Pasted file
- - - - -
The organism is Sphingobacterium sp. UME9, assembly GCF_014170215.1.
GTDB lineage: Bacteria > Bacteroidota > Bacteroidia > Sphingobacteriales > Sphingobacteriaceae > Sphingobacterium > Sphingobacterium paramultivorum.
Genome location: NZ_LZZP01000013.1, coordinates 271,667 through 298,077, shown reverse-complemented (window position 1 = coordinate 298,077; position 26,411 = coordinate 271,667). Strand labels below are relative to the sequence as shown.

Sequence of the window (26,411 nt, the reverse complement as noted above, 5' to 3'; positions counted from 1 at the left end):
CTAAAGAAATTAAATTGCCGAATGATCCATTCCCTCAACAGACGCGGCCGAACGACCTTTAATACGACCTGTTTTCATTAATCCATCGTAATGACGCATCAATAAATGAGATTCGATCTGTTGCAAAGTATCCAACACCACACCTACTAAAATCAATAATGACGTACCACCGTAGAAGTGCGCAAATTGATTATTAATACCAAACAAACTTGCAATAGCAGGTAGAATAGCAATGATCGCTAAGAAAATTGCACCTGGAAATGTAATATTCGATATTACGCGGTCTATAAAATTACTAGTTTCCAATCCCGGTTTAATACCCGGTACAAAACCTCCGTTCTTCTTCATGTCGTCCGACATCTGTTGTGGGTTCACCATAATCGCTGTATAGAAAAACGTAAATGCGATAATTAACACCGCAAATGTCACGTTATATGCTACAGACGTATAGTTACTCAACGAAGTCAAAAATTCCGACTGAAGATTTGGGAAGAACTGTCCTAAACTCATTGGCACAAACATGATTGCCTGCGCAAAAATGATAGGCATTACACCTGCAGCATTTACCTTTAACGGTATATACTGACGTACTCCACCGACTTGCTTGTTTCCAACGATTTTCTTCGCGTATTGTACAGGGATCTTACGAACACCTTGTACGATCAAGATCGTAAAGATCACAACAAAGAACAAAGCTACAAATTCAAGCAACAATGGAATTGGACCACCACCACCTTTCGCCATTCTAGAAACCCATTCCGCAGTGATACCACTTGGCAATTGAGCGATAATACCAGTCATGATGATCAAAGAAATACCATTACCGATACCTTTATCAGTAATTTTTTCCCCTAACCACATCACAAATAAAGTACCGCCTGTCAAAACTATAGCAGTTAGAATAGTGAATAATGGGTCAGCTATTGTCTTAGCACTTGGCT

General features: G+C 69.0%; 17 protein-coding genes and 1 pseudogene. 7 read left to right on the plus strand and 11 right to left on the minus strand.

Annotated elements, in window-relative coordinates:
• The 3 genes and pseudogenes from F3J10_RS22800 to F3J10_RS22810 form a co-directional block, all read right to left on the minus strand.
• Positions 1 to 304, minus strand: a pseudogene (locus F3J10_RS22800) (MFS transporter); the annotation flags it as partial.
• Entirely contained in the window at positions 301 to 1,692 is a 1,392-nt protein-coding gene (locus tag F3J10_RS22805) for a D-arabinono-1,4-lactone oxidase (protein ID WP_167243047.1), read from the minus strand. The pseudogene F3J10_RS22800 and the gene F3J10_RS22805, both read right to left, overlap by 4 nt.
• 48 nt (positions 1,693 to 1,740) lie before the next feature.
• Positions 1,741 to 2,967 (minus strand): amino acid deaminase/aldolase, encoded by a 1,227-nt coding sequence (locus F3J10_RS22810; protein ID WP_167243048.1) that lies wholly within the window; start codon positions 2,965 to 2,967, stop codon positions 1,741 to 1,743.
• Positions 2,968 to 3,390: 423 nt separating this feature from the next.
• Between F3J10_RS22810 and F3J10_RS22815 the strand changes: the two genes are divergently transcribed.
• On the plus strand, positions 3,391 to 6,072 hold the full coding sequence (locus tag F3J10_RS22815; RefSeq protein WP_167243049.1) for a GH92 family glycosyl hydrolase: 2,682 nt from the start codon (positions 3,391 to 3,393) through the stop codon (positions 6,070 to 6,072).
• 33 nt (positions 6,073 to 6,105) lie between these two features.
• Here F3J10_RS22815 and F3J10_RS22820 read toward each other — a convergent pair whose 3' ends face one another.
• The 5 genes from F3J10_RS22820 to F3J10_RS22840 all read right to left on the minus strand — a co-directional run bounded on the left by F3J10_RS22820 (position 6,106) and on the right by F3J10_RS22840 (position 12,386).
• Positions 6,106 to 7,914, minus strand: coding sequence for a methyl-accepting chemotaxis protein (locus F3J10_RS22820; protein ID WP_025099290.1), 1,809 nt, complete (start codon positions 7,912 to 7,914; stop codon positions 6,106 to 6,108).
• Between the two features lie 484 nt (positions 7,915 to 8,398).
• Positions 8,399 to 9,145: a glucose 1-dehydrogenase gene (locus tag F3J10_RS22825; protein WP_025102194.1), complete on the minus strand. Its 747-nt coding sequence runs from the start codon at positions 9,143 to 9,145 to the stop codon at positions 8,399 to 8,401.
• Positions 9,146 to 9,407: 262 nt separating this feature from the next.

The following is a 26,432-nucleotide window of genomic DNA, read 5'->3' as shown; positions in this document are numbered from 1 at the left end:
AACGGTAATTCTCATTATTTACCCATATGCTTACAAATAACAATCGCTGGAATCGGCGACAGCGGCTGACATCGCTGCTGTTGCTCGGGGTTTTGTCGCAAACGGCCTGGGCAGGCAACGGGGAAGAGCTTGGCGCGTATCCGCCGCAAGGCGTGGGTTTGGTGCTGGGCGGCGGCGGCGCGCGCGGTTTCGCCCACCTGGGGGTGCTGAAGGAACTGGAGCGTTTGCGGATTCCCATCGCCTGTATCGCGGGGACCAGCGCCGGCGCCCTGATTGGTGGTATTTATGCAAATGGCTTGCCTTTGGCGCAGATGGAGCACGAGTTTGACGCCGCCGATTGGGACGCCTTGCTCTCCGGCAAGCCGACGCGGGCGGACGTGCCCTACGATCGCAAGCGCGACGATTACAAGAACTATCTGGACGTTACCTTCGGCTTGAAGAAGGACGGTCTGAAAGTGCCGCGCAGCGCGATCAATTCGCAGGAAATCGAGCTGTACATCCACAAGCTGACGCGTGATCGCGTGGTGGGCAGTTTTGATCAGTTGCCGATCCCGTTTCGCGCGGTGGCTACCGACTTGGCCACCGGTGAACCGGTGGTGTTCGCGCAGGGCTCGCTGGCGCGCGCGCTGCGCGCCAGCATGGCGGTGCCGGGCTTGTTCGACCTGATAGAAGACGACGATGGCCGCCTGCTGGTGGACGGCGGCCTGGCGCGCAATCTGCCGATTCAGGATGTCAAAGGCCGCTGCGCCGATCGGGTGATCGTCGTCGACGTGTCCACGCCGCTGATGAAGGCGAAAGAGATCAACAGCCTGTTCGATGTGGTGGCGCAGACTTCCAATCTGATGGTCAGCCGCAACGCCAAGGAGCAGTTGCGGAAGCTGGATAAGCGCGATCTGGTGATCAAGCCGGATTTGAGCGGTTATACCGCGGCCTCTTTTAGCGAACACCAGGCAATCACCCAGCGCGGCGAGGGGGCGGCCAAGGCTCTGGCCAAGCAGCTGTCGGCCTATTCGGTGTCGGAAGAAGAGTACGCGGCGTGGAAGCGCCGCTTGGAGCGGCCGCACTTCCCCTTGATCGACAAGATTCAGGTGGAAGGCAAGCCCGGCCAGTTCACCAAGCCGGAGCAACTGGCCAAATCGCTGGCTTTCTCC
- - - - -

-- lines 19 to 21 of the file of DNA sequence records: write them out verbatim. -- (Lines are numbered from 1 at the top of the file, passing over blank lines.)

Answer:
• Positions 6,106 to 7,914, minus strand: coding sequence for a methyl-accepting chemotaxis protein (locus F3J10_RS22820; protein ID WP_025099290.1), 1,809 nt, complete (start codon positions 7,912 to 7,914; stop codon positions 6,106 to 6,108).
• Between the two features lie 484 nt (positions 7,915 to 8,398).
• Positions 8,399 to 9,145: a glucose 1-dehydrogenase gene (locus tag F3J10_RS22825; protein WP_025102194.1), complete on the minus strand. Its 747-nt coding sequence runs from the start codon at positions 9,143 to 9,145 to the stop codon at positions 8,399 to 8,401.